I have read a lot of rantings against the Cato Institute, but as a European I can't judge about it. Are they really this cynical?

3. Mr Rodrik plays the role of the extreme outlier in this debate, while from the outside he seems to be the
representative of the standard, mainstream ideas.
I'm surprised how easily especially Benson and Leeson ignore that they are the ones basically attacking a very succesful system in terms of economics, freedoms and safety.
Even when we grant them every point they try to make, they only prove that their anarchism is not guaranteed to be a hellish nightmare. I see very little argument on their side why it would be better than the current situation.
However, Leeson, Benson and Holcombe agree that abolishment of the government would be such a great good that just showing it can be done is enough argument in its favour.
Where do get they their strong convictions? I suppose they are in a higher marginal tax rate than me, but what makes probably well-settled people argue for anarchy?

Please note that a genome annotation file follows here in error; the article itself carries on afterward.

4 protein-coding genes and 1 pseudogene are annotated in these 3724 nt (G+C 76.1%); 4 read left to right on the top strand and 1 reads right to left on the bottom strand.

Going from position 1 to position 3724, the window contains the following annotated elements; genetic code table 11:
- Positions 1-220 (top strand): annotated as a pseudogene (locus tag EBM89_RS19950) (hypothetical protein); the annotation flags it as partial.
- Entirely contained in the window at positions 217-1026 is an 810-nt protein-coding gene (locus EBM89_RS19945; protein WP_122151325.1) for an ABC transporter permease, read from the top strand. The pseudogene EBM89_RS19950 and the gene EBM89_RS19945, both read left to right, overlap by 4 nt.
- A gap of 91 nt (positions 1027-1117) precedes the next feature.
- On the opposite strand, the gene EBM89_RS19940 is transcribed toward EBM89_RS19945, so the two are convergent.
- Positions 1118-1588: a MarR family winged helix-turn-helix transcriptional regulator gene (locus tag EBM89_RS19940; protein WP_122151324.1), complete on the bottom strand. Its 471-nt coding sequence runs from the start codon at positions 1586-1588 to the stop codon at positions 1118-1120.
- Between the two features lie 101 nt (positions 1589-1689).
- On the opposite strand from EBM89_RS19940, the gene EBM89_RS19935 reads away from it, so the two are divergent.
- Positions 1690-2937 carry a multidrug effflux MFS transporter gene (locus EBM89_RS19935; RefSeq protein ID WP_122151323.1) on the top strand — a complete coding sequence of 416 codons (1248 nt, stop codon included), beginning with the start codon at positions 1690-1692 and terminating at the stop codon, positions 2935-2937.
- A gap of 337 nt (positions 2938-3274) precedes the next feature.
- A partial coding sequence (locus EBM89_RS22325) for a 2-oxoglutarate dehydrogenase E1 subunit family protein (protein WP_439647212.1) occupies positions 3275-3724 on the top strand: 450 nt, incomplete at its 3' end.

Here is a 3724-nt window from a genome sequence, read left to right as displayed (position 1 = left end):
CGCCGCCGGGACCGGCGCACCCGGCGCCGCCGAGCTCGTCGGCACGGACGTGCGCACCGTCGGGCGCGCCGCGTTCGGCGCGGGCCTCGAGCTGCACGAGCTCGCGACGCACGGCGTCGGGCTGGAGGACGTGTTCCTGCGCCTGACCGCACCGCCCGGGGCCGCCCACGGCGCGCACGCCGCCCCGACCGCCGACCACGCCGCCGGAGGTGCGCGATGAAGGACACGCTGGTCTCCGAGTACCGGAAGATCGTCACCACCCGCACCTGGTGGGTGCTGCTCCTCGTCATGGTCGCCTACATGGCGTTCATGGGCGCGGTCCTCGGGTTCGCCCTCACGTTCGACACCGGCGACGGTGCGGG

Altogether, the debate has a slight air of, well, dishonesty. These people have been thinking about these affairs for years, and they know very well that proposals are extreme, and need stronger evidence than this to be convincing. They don't want to live as pirates, Somalians or Angolans and I am not so sure they even wish to live in a governmentless USA.
Still, they act surprised that a "most prominent academic economist [Dani Rodrik]" does not automatically believe them. If these people really,really wanted other people to believe in anarchy, they would not so strongly dismiss the legitimate concerns about it, but 'sell' proposals to deal with them. The problem
with the pirates case (or Somalia, or Angola) is that is neither an argument against modern governments, NOR any indication how a future capatilist-anarchism might look like.

In the real world, this looks very much like a debate about lower taxes, but than without real arguments

Trizar Rizqiawan

I'm a student from the Bogor Institute of Agriculture, Indonesia.
My major is Statistics and Economics.


A Question to Tyler Cowen, Dani Rodrik and Greg Mankiw


I think debates over anarchism and libertarianism are usually flawed in the sense that those who favor anarchism seem to argue from a world in which we're all dropped down on Earth as-is, and choose from that point how to proceed. Perhaps anarchy would be best as enough people are sufficiently smart to become leaders without the need for centralized leadership.

But almost every government in history is the result of a negotiation (often on the battlefield or in the streets) between two or more pre-existing governments (or a sufficient population of angry citizens). It seems to me that libertarianism is an instinct to more closer to anarchy from essentially any given statist power.